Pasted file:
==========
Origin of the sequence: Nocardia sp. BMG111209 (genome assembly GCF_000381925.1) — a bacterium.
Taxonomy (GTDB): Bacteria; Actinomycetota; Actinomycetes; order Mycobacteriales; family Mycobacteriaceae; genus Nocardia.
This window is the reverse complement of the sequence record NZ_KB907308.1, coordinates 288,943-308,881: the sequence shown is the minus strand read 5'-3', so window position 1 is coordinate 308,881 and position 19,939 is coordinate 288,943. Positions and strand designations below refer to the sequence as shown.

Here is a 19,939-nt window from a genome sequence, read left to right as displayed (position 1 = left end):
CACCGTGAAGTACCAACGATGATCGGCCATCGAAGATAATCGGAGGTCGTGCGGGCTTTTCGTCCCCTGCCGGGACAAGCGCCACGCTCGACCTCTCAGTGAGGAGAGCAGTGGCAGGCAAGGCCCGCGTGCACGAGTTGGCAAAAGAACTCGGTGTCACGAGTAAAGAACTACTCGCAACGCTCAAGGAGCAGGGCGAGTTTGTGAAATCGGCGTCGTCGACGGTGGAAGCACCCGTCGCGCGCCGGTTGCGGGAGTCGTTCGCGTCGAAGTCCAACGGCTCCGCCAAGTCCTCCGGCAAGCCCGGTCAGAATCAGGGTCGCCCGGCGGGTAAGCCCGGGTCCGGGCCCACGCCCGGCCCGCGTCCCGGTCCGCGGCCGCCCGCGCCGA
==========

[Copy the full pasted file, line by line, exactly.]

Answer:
Origin of the sequence: Nocardia sp. BMG111209 (genome assembly GCF_000381925.1) — a bacterium.
Taxonomy (GTDB): Bacteria; Actinomycetota; Actinomycetes; order Mycobacteriales; family Mycobacteriaceae; genus Nocardia.
This window is the reverse complement of the sequence record NZ_KB907308.1, coordinates 288,943-308,881: the sequence shown is the minus strand read 5'-3', so window position 1 is coordinate 308,881 and position 19,939 is coordinate 288,943. Positions and strand designations below refer to the sequence as shown.

Here is a 19,939-nt window from a genome sequence, read left to right as displayed (position 1 = left end):
CACCGTGAAGTACCAACGATGATCGGCCATCGAAGATAATCGGAGGTCGTGCGGGCTTTTCGTCCCCTGCCGGGACAAGCGCCACGCTCGACCTCTCAGTGAGGAGAGCAGTGGCAGGCAAGGCCCGCGTGCACGAGTTGGCAAAAGAACTCGGTGTCACGAGTAAAGAACTACTCGCAACGCTCAAGGAGCAGGGCGAGTTTGTGAAATCGGCGTCGTCGACGGTGGAAGCACCCGTCGCGCGCCGGTTGCGGGAGTCGTTCGCGTCGAAGTCCAACGGCTCCGCCAAGTCCTCCGGCAAGCCCGGTCAGAATCAGGGTCGCCCGGCGGGTAAGCCCGGGTCCGGGCCCACGCCCGGCCCGCGTCCCGGTCCGCGGCCGCCCGCGCCGA